How do you tend to try to hurt others when you feel hurt?

[When we feel cornered, we tend to aim to hurt others in the way that we would be most hurt by. Those who are most hurt by harsh criticism will be highly critical of others. Those who are most hurt by abandonment will try to make others feel abandoned. Those who are most threatened by being controlled will become very controlling. It's helpful to know what your partner's tendency is in this area so that you can recognize it when it arises, thus giving you more understanding into their mindset and giving you the opportunity to address their hurt. This is a habit your partner may not recognize in themselves offhand; you might find this out by observation, later.]

How do you deal with boundaries?

Do you have trouble saying “no” to certain (or all) people? Are you passive aggressive instead of direct? How do you react when people try to control you? Do you try to control others? Do you manipulate others? Do you let others say “no” to you without guilt or intimidation?

[Whether your partner lets others cross his or her boundaries, or he or she crosses others' boundaries, you should be aware of how they relate to boundaries in general. The boundaries they set for others and accept from others will give you a look at how they will set and accept them in your relationship. Again, this may something your partner is unaware of, unless they have already reflected on it.]

What can you not tolerate in other people?

What bothers you about people? What puts you past your limit? What do you think are bad traits to have?

[Just as it's important to know what your partner admires, it's also important to know what traits he or she disapproves of, so that you can again see where their values lie.]

How do you respond to stress?


Do you become angry? Perfectionistic? Withdrawn? Impulsive? Critical? Irresponsible? What kinds of things do you do or say? 

[It's important to be able to recognize when your partner is acting under stress, so that you can be helpful and not hurtful to them.]

What makes you feel loved by others?

What things do people do that make you feel most appreciated or loved? What is the most loving thing someone has ever done for you? How do you know someone cares about you?

[Understanding your partner's "love language" will not only help you to keep your connection strong and help them feel loved, but it will also help you solve problems down the road when you may not be "speaking their language."]

What emotionally recharges you?


When you are mentally exhausted, what gives you energy again? Brainstorming new ideas? Making lists? Going to coffee with a friend? Doing something physical? What makes you feel like “yourself” again?

[It's so helpful to know how to help your partner recharge- especially if their way of recharging does not match up with yours.]

What emotionally drains you?

What wears you out fastest? Social events? Too many plans? Dealing with someone else’s emotions? Being alone for too long?

[If you know what will drain your partner, you can be sensitive to those situations and anticipate them needing some time to recharge afterwards.]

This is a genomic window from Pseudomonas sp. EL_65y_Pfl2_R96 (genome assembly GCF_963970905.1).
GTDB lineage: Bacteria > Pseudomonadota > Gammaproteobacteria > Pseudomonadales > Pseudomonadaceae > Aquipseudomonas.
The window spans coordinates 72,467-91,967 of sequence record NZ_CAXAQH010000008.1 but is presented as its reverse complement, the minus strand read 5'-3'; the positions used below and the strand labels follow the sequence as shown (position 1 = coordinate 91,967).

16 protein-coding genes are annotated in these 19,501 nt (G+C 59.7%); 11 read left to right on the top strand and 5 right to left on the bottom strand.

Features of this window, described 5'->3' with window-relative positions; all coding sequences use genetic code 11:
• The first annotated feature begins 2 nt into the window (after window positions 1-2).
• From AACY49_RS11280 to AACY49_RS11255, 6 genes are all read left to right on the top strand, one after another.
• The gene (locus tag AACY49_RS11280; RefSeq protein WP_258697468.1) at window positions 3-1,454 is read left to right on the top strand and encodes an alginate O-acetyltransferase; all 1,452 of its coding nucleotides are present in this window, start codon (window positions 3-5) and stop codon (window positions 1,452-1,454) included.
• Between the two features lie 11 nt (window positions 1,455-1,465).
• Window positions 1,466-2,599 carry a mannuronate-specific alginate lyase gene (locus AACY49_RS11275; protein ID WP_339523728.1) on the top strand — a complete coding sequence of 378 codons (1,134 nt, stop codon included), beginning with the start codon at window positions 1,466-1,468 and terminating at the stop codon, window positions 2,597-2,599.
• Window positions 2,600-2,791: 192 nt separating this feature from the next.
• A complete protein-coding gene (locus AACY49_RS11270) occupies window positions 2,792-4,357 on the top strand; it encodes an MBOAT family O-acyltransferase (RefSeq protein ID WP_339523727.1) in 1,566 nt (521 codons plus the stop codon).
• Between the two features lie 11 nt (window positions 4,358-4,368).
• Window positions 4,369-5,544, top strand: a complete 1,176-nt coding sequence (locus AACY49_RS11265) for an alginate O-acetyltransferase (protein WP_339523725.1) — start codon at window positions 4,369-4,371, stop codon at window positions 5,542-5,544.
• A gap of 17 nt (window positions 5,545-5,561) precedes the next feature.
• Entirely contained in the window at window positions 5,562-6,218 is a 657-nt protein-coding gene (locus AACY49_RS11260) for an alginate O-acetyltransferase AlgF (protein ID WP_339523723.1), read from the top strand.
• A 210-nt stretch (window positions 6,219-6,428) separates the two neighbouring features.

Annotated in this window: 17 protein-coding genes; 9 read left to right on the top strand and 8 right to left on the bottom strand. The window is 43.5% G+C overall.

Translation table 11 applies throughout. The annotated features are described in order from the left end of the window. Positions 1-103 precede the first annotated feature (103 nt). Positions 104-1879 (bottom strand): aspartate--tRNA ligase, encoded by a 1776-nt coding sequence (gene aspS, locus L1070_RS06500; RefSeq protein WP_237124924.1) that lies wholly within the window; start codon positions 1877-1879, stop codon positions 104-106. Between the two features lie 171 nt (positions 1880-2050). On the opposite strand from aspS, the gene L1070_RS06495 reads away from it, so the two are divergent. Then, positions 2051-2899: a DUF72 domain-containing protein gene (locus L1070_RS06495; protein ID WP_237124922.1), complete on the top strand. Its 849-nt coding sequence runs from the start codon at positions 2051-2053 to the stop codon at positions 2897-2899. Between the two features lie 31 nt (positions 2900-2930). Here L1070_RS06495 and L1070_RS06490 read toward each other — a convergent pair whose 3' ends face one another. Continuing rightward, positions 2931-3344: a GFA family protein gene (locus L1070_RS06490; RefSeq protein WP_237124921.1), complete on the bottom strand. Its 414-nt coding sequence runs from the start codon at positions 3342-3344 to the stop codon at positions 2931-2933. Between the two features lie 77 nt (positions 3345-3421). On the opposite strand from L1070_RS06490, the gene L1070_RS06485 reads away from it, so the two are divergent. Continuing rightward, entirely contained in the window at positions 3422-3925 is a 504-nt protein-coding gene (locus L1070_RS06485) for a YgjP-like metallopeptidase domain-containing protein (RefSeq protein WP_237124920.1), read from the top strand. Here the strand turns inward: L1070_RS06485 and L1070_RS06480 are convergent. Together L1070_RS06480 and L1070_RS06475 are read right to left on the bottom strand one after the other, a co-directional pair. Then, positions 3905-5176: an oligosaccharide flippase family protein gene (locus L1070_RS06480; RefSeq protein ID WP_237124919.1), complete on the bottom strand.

While people are out here trying to plan dates that mimic The Bachelor, what really needs to be happening is meeting in quiet spots where conversations featuring these questions can be taking place. NO JOKE.

I wonder if you have processed through your feelings about your previous courtship, or you are using concerns about that to test me, or both?:

And if you're not in a relationship, there are some questions that are well worth your time to ask God and yourself. Take yourself on a date, or at least go shopping to pick up a fresh journal:

25 Questions to Ask Yourself

Why do I want to get married?

What is God’s purpose for marriage?

Am I called to marriage?

What would make me a good wife?

What has my past relationships taught me?

How long have I been abstinent?

What did my parents’ marriage (or non-marriage) teach me?

Have I forgiven the men of my past?

Do I have healthy marriage mentors?

How often do I sow seeds into the marriages around me?

What part of the Love Chapter (I Corinthians 13:4-8) do I need to work on?

What parts of me are whole?

What parts of me are broken?

What can a husband do for me that I can’t do for myself?

How much time each week, in prayer, do I devote to my future marriage?

What do I know about submission?

Do I have healthy platonic male friendships?

What are my greatest attributes?

What are my greatest flaws?

Does my church have healthy marriages and a strong marriage ministry?

Am I spiritually mature?

Do I understand how spirituality and sexuality go hand-in-hand?

Do I have a wife mentor in my life?

Have I done everything that I can’t compromise in my marriage?

Am I at peace with God and myself?

The cool thing about asking questions is it's a *preventative measure*:

Question: a problem for discussion or under discussion; a matter for investigation; a matter of some uncertainty or difficulty; problem 

Where you feel uncertain or you're struggling, don't worry (Matthew 6:25-34)...

The more answers you have on the front end...
The healthier you and your marriage will be on the back end.

His Purpose, His Presence, His Peace...